The person making the spousal support payments will be utilizing the spousal support for purposes of getting deductions on annual tax liability. On the contrary, the person receiving spousal support will be paying additional taxes because the spousal support will be considered taxable income.

To determine the effect of Virginia spousal support on your taxes, it is important to consult with a knowledgeable alimony lawyer as soon as possible. An experienced attorney can help determine the elements of your case while helping to produce the best outcome on your behalf.

Equalizing Distribution of Assets

When equalizing assets in Virginia, often times, the tool used by parties in negotiations or by judges in court is called a “monetary award”. Under Virginia law, the court has the authority to order a monetary award from one spouse to the other and, oftentimes, the court will utilize this to equalize the assets.

For example, if the parties have real estate, and the court decides that one of the spouses is going to keep that and the equity existing in that asset is $300,000, then the court may award a $150,000 monetary award to the spouse who does not keep the house in order to equalize the assets. These elements should be disclosed when determining how an individual’s taxes are affected by Virginia spousal support.

Elements of the Decision

In cases where neither party can afford to keep an item of property that has high value, (usually this would be real estate), the court is typically going to order the assets to be sold to liquidate and more easily divide the proceeds.

However, there are some cases where one party or the other can afford to keep a high-valued asset such as a home, and either pay from assets or increase the mortgage to cash out money to make that monetary award to the other spouse as ordered by the judge. The judge will not take such an action if the parties are not able to sustain it.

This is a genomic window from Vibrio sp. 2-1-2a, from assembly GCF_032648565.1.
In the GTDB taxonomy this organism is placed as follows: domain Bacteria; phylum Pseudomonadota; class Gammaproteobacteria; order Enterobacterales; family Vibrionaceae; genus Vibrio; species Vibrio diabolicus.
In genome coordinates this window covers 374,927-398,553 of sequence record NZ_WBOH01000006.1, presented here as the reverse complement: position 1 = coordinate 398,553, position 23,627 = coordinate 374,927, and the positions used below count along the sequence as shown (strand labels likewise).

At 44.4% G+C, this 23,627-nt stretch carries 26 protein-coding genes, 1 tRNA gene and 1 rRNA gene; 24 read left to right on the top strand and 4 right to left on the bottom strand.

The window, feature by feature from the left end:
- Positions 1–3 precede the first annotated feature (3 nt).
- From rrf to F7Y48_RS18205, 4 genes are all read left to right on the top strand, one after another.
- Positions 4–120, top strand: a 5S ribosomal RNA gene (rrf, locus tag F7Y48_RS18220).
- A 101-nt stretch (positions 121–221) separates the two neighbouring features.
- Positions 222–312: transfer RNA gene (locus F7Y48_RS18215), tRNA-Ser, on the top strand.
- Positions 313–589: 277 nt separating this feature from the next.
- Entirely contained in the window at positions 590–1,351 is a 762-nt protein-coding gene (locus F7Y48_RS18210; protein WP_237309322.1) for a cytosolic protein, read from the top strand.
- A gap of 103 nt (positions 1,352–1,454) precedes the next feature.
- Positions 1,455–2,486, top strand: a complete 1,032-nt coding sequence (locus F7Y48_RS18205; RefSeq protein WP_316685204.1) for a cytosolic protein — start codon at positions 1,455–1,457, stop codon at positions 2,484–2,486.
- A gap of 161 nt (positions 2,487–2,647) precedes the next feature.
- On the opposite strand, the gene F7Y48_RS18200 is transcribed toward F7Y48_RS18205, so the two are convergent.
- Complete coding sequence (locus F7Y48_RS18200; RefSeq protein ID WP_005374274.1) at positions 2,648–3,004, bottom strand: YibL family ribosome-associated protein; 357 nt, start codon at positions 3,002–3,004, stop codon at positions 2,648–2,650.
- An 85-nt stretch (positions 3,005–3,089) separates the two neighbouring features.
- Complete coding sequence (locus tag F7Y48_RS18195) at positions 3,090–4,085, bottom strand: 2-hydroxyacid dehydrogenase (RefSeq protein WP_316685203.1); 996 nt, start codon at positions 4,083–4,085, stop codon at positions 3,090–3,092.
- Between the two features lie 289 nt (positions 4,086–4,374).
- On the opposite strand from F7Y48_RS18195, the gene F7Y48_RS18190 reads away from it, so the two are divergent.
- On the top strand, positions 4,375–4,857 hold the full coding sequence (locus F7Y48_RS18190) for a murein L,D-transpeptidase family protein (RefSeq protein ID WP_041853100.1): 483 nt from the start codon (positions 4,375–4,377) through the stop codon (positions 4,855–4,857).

Third-Party Payments

Cash payments that are made to a third party on behalf of a spouse or a former spouse can qualify as alimony if they are made at the direction of the spouse, including as part of an agreement or a court order, and there is language specifying that this payment to a third party is to be treated as spousal support.

These payments would be included within the language of the contract, otherwise, it is possible to do it so long as the parties have something in writing indicating that such the spousal support payment is considered to have been made. The determination in writing can help an individual considerably when determining the effect of such alimony on their Virginia taxes.

Contacting an Attorney

Whenever there is a client who is the potential recipient or payor of alimony, it is recommended that they discuss the tax implications with a tax attorney and an accountant, because tax regulations can be very complicated and the rules change.

To determine exactly how spousal support payments in Virginia can affect your taxes, consult with an attorney as soon as possible.